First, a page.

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Contextual control of audiovisual integration in low-level sensory cortices

By N. Van Atteveldt, Bradley S Peterson and Charles E Schroeder


Potential sources of multisensory influences on low-level sensory cortices include direct projections from sensory cortices of different modalities, as well as more indirect feedback inputs from higher order multisensory cortical regions. These multiple architectures may be functionally complementary, but the exact roles and inter-relationships of the circuits are unknown. Using a fully balanced context manipulation, we tested the hypotheses that: (1) feedforward and lateral pathways subserve speed functions, such as detecting peripheral stimuli. Multisensory integration effects in this context are predicted in peripheral fields of low-level sensory cortices. (2) Slower feedback pathways underpin accuracy functions, such as object discrimination. Integration effects in this context are predicted in higher-order association cortices and central/foveal fields of low-level sensory cortex. We used functional magnetic resonance imaging to compare the effects of central versus peripheral stimulation on audiovisual integration, while varying speed and accuracy requirements for behavioral responses. We found that interactions of task demands and stimulus eccentricity in low-level sensory cortices are more complex than would be predicted by a simple dichotomy such as our hypothesized peripheral/speed and foveal/accuracy functions. Additionally, our findings point to individual differences in integration that may be related to skills and strategy. Overall, our findings suggest that instead of using fixed, specialized pathways, the exact circuits and mechanisms that are used for low-level multisensory integration are much more flexible and contingent upon both individual and contextual factors than previously assumed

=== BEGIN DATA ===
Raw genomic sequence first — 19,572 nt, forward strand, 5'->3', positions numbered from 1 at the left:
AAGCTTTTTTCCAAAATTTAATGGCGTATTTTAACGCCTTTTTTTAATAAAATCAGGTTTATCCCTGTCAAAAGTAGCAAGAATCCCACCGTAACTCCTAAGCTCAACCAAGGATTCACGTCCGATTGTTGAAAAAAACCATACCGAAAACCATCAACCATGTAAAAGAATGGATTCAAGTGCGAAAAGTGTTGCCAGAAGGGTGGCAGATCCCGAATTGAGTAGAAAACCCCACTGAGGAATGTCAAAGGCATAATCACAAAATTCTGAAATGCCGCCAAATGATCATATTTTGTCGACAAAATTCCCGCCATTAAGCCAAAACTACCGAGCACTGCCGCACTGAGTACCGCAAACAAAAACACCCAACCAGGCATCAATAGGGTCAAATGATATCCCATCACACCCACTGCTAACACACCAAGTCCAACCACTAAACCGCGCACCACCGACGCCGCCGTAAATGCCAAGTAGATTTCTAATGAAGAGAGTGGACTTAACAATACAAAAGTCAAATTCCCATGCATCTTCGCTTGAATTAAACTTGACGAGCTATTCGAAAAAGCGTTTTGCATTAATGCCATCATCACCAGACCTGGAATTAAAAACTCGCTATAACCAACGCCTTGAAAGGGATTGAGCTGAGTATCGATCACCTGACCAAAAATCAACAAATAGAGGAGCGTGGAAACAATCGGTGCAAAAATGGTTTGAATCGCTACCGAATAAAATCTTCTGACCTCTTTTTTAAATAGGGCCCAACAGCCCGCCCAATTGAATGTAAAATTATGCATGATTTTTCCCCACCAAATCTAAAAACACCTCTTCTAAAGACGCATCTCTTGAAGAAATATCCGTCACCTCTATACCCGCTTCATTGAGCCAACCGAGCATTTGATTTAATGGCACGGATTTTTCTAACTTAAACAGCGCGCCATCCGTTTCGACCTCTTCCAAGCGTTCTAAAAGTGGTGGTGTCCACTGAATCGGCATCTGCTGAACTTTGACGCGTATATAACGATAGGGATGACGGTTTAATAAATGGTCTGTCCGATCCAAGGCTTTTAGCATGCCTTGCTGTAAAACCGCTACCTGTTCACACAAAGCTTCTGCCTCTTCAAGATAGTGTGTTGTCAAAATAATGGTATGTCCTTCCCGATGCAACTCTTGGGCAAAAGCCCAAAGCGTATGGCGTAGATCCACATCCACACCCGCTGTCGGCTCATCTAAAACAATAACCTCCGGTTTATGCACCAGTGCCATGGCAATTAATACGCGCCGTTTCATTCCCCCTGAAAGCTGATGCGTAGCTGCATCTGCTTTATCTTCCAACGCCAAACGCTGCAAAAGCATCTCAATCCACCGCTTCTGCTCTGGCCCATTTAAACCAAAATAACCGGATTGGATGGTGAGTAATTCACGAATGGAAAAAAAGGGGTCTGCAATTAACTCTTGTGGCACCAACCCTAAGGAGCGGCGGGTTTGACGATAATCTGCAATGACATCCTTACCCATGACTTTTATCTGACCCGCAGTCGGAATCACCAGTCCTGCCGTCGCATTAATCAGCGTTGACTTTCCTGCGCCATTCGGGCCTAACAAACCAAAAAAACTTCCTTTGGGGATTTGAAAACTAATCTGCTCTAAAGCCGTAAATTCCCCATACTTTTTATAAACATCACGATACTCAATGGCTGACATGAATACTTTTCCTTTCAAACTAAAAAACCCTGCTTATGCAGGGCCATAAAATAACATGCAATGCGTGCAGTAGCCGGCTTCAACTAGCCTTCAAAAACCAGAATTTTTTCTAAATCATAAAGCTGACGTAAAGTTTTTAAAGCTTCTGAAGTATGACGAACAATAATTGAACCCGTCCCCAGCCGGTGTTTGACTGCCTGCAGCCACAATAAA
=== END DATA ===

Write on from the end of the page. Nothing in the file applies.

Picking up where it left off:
Topics: Acoustic Stimulation, Adult, Afferent Pathways, Auditory Perception, Brain Mapping, Cerebral Cortex, Eye Neoplasms, Female, Humans, Image Processing, Computer-Assisted, Magnetic Resonance Imaging, Male, Oxygen, Photic Stimulation, Visual Perception, Young Adult
Publisher: 'Wiley'
Year: 2014
DOI identifier: 10.1002/hbm.22336
OAI identifier:
Provided by: NARCIS
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